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How will it end?

By Bill Berg, WiPH Staff, 02/15/23, 1:00PM CST


My annual message for seniors

This was originally published several years ago, but we bring it back every couple years as a reminder to do the right thing.

With the regular season over and playoffs underway, it’s time to take stock. Eight teams will advance to Madison for the State Tournament, which means 84 teams will be disappointed. For most of the Seniors on those 84 teams, the end of this season will also be the end of your competitive hockey career.  

Some of you may go on to play juniors, and some may even play college hockey, but most of you will be done. It has been a long journey, with long car and bus rides, and hours upon hours of practice. This is what winter has been for 12-14 years, practice hockey, play hockey, watch hockey. And it is about to end. It will most likely end at an away rink, far from home. The home team is seeded higher for a reason. 
The question you should think about is “how” it will end. What will the final act be. That will be easy for close games or overtime games. You will be trying frantically to score right up till the final horn sounds. Giving it all you've got right up to the bitter end. 
But what about the not-so-close games? The blow-outs? Your team is down by 4 goals and it's your last shift. I would like you to think about that now, before the game. Because in the heat of the moment, people don't always think things through. They sometimes let their emotions dictate their actions. How you handle these last moments will say a lot about your character and how you will be remembered.
Let's face it, when you know the game, the season, and your career are over, there are no hockey-related consequences for your actions. Penalty box? Been there. Game misconduct? There is no next game to miss. Discipline from your coach? Once that final horn sounds, he's not your coach any more. So hey, no worries.
But actions always have consequences. There are still your teammates, your school, and your parents to think about. What you do on the ice reflects on all of them, and can sully their reputations as well as yours. No matter how your high school hockey career has been to this point, if you take out an opponent with a cheap shot in your final game, that is what will come to define you.  That is what you will be remembered for.
A few years back, we had a playoff game in Antigo against a team that we had some history with. It was a hard-fought, but relatively clean game. Antigo was clinging to a one-goal lead, and the other team pulled their goalie with about a minute left. Antigo scored on the empty net with thirty-some seconds to go to pretty much clinch the game. We had future Badger Joe Piskula on defense and All-State goalie Derek Waldvogel in the net, so we weren't going to give up two goals in the time left. The game was essentially over but we still had to finish out the time on the clock.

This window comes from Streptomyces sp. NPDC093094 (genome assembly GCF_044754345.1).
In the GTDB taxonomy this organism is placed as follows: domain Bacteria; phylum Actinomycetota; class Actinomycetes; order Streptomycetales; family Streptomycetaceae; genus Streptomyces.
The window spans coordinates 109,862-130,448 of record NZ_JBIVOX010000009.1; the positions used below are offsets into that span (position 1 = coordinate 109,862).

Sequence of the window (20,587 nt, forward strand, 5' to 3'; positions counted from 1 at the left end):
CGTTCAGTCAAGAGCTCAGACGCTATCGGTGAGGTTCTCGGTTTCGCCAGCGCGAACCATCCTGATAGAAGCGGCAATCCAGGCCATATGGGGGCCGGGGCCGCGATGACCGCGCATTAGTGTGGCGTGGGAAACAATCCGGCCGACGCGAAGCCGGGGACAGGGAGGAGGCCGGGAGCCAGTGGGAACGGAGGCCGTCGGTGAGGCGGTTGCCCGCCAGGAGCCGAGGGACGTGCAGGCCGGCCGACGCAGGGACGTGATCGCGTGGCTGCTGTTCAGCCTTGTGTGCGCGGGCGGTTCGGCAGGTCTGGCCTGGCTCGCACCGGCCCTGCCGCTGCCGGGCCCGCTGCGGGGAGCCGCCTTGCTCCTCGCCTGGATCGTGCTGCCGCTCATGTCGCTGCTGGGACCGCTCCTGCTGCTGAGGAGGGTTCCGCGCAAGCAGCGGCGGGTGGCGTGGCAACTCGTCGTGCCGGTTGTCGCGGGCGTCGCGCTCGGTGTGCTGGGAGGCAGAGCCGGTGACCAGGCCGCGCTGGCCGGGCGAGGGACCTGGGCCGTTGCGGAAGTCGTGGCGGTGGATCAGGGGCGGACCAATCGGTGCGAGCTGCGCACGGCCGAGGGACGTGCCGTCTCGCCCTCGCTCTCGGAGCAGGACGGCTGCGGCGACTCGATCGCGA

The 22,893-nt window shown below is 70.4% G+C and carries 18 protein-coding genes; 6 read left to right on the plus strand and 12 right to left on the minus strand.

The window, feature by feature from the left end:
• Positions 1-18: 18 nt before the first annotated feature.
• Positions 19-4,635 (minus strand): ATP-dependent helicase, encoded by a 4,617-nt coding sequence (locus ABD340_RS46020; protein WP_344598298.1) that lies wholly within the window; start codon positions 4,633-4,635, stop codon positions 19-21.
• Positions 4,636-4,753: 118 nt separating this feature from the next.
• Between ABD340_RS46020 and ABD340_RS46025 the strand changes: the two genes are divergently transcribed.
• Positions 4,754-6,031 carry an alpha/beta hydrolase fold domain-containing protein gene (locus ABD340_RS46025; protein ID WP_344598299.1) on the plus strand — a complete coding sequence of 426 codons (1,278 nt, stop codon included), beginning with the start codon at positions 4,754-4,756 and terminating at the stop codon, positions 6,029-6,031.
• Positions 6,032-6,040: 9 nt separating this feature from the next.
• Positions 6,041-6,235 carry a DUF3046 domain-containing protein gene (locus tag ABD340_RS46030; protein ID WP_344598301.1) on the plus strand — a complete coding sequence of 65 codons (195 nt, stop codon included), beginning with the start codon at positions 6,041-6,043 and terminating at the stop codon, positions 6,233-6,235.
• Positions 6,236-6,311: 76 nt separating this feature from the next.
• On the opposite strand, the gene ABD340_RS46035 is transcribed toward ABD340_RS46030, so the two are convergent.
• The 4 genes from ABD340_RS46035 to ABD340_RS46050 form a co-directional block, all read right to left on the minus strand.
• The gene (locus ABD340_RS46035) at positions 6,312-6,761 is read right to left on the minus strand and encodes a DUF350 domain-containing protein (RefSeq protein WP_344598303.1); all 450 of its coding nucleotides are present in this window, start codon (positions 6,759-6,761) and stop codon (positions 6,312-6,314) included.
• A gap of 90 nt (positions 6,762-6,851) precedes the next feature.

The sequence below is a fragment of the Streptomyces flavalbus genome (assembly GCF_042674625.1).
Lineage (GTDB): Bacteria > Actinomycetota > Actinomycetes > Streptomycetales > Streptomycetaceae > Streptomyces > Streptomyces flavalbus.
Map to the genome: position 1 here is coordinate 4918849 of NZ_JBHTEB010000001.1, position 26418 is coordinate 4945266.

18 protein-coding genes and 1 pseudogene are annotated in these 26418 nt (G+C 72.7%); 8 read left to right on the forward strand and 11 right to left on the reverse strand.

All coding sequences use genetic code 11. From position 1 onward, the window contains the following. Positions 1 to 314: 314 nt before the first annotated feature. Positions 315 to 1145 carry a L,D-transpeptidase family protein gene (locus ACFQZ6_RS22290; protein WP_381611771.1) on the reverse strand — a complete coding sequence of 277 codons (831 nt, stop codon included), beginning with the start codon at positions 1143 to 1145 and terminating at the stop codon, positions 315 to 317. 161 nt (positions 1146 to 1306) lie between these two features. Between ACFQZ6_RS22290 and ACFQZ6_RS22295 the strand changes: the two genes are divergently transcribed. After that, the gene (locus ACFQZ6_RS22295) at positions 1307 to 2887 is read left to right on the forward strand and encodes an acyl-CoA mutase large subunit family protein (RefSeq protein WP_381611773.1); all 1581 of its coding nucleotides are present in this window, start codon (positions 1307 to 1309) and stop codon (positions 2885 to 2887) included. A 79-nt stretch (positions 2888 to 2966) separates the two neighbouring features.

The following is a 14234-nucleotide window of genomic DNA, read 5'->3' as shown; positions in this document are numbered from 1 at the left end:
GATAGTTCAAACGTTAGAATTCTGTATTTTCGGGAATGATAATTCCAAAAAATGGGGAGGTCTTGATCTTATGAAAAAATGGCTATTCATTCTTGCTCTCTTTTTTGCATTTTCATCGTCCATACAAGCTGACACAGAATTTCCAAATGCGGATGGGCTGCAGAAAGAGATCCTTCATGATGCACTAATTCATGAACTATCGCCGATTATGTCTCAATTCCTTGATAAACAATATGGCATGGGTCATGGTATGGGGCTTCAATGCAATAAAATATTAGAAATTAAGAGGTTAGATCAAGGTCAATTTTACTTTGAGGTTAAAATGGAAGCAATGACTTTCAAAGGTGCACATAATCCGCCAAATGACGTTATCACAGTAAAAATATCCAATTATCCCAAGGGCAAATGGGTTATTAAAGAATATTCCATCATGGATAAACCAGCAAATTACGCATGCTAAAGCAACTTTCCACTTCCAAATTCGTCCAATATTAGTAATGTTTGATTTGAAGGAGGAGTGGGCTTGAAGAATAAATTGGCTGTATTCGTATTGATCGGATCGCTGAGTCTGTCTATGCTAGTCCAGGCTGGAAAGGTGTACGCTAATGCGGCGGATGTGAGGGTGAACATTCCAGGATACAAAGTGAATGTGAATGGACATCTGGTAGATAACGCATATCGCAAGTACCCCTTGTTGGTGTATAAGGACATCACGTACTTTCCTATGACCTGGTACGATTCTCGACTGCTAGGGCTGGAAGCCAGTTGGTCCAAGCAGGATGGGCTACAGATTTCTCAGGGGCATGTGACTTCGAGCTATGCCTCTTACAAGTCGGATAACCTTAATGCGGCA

The other team put out their five seniors to finish the game. Now maybe their coach told them “This is your last shift seniors, make it one to remember”. Or maybe he didn't say anything to them, I wasn't within ear-shot of their bench, so I don't know. All I do know is that when the puck was dropped, they won the draw and dumped the puck into the Antigo end, and five guys took off at full speed to meet Piskula in the corner. I do not believe their intentions were honorable. Fortunately, one of them was in too big a hurry and was off-side, drawing a whistle and stopping play.
Antigo coach Bill Thoreson saw what was about to happen and replaced Piskula with Pete Wetzel on defense. Pete had two things going for him in that situation. First, he was about as tough as they come, he used to hang from the rafters at the rink and make his way across the ice. His goal for after high school was to become a Navy Seal, which he did. And second, he really wasn't much of a hockey player, so he was expendable.  We still needed Piskula for the next game.
That game ended with the puck in the corner, five-on-Wetzel, and Pete still standing at the final horn. No harm, no foul. But what if they hadn't gone off-side? What if they had all five jumped Piskula in the corner. What if they had managed to do some serious harm? Would it have been worth it? Putting a premature end to the career of the only person on the ice who had the skills to continue playing hockey after high school? And for what? Revenge? How do you live with that?
Most teams play the way they have been taught, and live up to the expectations of their parents, coaches, and schools. But every year we hear about an incident or two where things got ugly because somebody thought "what have I got to lose?" Don't let that be you this year. 
I am going to leave the comments open for anybody to post. I'd like to hear from any seniors who are about to or just finished their final game.